C&E personnel should also consider providing information to the board about important attributes of the C&E program. These are characteristics that are applicable to more than one program element, such as authority, reach, resources, independence, management’s knowledge and support of the program, organizational culture, and having a true ethics component to one’s program, as opposed to a purely compliance-based one. Information regarding program attributes can be critical to a thorough understanding of program effectiveness, and directors can make a significant difference with respect to many of these.

In addition to information regarding program elements and attributes, C&E personnel should consider providing the board with appropriate risk area-specific information, such as concerning anti-corruption or competition law—a type of information that was discussed extensively by Delaware’s Supreme Court in Stone v. Ritter, 911 A.2d 362 (Del. 2006). Which risk areas the board should hear about is a function of two considerations: (1) which risk areas provide the greatest overall risk to the company (which will obviously vary by industry/line of business and geography); and (2) in which risk areas, if any, senior managers’ and the company’s interests are not well-aligned, i.e., in effect a “moral hazard” analysis (albeit in a different context than that in which boards typically consider moral hazard).

Further, the C&E officer should also provide the board with information regarding allegations of criminal or other misconduct and the company’s responses to those allegations. As a legal matter, this is a function of the Caremark case (In re Caremark International Inc. Derivative Litigation, 698 A.2d 959 (Del. Ch. 1996)) and its progeny; the Guidelines; and section 301 of the Sarbanes-Oxley Act. As a matter of good practice, companies should consider establishing systems to ensure that the appropriate board committee is notified promptly of certain types of allegations beyond those contemplated by the Sarbanes-Oxley Act, such as allegations (1) of any violations by senior management, (2) where there is the potential for significant adverse financial impact (including reputational harm), or (3) of any other circumstance suggesting a need for an independent investigation.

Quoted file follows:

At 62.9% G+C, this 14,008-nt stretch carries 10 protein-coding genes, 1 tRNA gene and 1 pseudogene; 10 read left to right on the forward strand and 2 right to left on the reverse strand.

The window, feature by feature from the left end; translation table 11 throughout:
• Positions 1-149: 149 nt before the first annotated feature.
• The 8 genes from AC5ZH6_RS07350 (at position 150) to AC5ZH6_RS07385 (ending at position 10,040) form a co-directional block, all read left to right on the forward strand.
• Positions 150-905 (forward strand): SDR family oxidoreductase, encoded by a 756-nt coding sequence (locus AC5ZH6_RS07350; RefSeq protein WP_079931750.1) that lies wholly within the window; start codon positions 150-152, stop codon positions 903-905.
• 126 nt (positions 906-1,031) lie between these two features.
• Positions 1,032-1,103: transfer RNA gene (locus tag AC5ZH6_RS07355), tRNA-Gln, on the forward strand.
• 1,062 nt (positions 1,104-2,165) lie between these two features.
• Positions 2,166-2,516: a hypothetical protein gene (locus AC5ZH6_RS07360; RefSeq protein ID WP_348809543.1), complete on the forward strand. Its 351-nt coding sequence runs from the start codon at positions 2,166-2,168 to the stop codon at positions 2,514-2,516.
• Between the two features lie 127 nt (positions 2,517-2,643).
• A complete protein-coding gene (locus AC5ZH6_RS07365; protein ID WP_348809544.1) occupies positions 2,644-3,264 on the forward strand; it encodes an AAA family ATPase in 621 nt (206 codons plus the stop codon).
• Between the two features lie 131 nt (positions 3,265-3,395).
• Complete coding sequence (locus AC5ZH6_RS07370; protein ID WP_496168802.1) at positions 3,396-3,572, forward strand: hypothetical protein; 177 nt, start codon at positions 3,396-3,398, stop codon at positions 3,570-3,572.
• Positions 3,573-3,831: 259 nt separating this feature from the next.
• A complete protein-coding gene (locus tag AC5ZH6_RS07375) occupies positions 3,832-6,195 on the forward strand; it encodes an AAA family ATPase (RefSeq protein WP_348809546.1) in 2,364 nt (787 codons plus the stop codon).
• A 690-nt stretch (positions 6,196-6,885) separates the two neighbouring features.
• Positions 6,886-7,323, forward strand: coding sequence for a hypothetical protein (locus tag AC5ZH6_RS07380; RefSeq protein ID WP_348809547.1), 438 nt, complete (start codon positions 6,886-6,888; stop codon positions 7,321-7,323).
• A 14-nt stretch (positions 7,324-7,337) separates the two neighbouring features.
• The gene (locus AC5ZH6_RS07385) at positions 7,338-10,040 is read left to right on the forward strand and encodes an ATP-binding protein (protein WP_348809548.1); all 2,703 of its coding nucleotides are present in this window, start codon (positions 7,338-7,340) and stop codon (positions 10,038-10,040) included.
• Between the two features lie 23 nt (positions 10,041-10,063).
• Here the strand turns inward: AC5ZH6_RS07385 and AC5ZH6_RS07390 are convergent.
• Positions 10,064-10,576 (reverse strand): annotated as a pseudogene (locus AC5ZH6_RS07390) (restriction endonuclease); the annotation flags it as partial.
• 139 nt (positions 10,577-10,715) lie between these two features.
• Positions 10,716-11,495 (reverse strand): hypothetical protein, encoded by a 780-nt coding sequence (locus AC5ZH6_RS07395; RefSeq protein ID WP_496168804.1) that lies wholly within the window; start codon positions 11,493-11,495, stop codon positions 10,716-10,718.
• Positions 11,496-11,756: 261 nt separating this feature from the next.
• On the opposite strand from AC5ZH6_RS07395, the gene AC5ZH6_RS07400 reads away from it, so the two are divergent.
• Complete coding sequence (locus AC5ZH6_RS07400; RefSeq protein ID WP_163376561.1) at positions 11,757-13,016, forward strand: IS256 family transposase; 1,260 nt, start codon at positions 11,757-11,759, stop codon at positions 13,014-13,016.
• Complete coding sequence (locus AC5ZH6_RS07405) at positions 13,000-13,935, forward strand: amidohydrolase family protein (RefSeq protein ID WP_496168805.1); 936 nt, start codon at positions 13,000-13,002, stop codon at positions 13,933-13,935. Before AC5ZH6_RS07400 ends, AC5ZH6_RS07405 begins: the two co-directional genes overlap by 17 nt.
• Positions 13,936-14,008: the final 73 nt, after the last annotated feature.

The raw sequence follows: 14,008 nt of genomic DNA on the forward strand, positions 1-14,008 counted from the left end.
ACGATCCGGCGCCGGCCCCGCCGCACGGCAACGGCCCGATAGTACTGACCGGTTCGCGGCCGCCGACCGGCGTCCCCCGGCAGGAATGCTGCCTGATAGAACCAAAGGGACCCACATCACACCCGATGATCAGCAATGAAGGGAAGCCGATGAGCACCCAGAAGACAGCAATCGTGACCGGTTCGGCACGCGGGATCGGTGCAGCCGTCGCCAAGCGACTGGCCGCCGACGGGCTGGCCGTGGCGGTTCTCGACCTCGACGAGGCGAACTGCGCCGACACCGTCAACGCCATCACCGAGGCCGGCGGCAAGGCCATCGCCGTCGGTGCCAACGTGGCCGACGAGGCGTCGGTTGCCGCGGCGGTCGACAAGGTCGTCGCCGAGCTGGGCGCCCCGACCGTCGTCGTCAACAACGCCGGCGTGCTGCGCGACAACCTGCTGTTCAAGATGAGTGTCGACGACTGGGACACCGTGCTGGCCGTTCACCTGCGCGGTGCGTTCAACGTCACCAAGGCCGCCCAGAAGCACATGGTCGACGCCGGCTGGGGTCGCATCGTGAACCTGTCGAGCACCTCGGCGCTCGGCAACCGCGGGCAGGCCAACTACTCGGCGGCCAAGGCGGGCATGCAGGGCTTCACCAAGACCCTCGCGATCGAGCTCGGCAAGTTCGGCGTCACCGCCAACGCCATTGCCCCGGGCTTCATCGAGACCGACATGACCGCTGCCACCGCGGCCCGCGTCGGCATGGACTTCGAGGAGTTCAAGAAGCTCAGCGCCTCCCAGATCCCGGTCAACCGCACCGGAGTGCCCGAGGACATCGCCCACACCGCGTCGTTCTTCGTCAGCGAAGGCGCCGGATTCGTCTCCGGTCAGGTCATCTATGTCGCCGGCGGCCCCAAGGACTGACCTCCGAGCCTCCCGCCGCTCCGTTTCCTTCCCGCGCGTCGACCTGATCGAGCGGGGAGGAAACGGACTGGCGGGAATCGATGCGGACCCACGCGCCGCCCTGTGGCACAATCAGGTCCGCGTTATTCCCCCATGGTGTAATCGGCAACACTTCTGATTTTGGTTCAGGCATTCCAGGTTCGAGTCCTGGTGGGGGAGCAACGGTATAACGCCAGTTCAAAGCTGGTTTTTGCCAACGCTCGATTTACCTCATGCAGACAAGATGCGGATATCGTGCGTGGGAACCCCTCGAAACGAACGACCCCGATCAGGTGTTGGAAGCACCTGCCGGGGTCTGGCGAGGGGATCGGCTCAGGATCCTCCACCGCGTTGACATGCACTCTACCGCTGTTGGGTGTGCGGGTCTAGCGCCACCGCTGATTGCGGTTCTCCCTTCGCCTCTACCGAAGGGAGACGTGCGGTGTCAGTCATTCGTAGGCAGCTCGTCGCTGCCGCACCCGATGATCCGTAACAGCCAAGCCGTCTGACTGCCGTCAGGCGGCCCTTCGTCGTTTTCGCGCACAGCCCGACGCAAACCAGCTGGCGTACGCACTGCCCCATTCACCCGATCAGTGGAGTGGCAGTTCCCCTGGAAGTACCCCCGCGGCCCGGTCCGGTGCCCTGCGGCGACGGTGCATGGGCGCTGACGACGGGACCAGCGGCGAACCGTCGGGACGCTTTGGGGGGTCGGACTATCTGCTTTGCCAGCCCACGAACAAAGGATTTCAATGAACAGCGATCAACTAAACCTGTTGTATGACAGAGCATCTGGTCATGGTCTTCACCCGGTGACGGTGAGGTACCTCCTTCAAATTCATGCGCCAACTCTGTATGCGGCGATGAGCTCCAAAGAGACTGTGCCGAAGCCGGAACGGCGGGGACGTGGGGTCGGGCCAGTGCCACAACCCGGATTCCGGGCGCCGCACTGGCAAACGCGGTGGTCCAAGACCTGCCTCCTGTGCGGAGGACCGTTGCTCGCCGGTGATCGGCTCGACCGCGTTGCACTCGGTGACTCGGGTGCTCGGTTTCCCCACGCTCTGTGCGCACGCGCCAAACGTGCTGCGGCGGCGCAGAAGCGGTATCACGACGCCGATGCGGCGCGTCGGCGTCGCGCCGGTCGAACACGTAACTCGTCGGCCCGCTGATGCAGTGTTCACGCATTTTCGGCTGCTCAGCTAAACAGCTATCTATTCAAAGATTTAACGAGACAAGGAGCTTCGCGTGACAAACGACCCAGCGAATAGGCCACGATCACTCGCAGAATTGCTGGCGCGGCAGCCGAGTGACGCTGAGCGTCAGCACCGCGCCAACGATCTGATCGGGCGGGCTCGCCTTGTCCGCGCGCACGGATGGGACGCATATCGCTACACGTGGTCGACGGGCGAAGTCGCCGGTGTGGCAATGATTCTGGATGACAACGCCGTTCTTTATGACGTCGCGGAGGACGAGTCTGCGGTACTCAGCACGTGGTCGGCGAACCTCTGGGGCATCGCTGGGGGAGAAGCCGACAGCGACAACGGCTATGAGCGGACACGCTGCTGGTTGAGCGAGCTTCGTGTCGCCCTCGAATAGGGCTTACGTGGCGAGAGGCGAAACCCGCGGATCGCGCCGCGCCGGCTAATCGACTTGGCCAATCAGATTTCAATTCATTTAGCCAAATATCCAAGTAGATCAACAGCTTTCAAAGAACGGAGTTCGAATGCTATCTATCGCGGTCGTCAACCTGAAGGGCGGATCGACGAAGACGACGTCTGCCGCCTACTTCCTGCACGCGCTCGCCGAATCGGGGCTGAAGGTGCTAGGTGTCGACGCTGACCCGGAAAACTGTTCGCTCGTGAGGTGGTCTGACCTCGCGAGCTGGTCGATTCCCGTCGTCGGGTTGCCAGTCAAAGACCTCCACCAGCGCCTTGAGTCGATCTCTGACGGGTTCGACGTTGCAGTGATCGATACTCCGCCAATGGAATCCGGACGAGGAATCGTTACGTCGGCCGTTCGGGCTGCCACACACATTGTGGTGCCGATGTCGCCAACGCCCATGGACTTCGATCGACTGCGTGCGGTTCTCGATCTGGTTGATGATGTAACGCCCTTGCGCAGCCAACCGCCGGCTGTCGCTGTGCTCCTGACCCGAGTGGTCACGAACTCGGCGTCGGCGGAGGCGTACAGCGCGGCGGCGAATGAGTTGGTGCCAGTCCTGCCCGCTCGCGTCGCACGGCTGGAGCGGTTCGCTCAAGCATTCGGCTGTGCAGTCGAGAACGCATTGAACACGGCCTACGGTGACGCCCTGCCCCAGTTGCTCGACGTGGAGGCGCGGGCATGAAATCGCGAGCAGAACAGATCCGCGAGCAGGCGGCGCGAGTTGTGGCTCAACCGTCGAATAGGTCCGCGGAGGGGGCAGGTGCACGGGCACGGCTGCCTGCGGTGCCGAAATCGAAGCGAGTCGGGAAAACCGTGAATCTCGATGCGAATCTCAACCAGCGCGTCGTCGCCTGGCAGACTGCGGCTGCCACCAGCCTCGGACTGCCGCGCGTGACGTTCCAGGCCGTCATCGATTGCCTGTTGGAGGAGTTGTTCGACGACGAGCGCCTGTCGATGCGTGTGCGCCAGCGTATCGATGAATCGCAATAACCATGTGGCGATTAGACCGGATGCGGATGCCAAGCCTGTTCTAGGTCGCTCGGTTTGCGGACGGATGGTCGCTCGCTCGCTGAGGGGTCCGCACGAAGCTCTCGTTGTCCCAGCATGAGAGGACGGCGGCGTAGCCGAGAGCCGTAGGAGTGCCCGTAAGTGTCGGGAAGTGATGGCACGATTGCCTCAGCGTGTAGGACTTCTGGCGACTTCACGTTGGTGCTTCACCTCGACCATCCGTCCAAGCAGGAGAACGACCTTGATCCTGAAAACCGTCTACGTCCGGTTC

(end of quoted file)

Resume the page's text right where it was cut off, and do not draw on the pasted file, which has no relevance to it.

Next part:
Finally, our article considers the appropriate level of frequency for reporting to the board about a C&E program. The Guidelines provide that the C&E officer should report to the board or a board committee “no less than annually,” but deferred prosecution agreements and corporate integrity agreements—which are often consulted by companies looking to develop strong C&E programs—tend to require quarterly reporting to the board. And 62% of respondents to the 2013 survey by the Society of Corporate Compliance and Ethics on board reporting indicated that there are four or more meetings per year between the board and the C&E officer, so frequent regular meetings seem to be fairly common. With respect to reporting regarding allegations of misconduct, the Guidelines indicate that the C&E officer should have the authority to report “promptly” to the board—although that discretion would presumably only need to be exercised infrequently when, for example, an allegation is made against a high-level member of management. In addition, boards or board committees typically receive information regarding allegations of misconduct in summary form several times during the year (e.g., at each meeting of the audit committee).